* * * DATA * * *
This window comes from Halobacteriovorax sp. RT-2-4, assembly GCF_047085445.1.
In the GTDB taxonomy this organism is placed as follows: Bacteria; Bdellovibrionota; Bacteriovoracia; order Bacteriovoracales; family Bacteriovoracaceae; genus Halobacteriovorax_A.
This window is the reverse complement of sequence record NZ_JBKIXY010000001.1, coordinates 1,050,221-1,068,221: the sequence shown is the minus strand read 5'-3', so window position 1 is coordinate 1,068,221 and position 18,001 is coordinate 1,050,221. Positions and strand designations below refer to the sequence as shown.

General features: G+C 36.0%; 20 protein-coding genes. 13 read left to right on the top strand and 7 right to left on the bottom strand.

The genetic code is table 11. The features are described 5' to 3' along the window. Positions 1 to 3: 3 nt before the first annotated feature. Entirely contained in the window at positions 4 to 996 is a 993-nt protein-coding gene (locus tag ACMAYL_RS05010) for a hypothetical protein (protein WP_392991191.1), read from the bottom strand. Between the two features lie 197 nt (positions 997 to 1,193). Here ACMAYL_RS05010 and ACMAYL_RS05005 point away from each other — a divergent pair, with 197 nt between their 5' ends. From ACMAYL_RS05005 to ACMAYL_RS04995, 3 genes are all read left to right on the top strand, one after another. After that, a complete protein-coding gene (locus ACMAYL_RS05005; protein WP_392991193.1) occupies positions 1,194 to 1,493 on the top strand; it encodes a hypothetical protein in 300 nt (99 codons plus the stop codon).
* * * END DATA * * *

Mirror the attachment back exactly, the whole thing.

This window comes from Halobacteriovorax sp. RT-2-4, assembly GCF_047085445.1.
In the GTDB taxonomy this organism is placed as follows: Bacteria; Bdellovibrionota; Bacteriovoracia; order Bacteriovoracales; family Bacteriovoracaceae; genus Halobacteriovorax_A.
This window is the reverse complement of sequence record NZ_JBKIXY010000001.1, coordinates 1,050,221-1,068,221: the sequence shown is the minus strand read 5'-3', so window position 1 is coordinate 1,068,221 and position 18,001 is coordinate 1,050,221. Positions and strand designations below refer to the sequence as shown.

General features: G+C 36.0%; 20 protein-coding genes. 13 read left to right on the top strand and 7 right to left on the bottom strand.

The genetic code is table 11. The features are described 5' to 3' along the window. Positions 1 to 3: 3 nt before the first annotated feature. Entirely contained in the window at positions 4 to 996 is a 993-nt protein-coding gene (locus tag ACMAYL_RS05010) for a hypothetical protein (protein WP_392991191.1), read from the bottom strand. Between the two features lie 197 nt (positions 997 to 1,193). Here ACMAYL_RS05010 and ACMAYL_RS05005 point away from each other — a divergent pair, with 197 nt between their 5' ends. From ACMAYL_RS05005 to ACMAYL_RS04995, 3 genes are all read left to right on the top strand, one after another. After that, a complete protein-coding gene (locus ACMAYL_RS05005; protein WP_392991193.1) occupies positions 1,194 to 1,493 on the top strand; it encodes a hypothetical protein in 300 nt (99 codons plus the stop codon).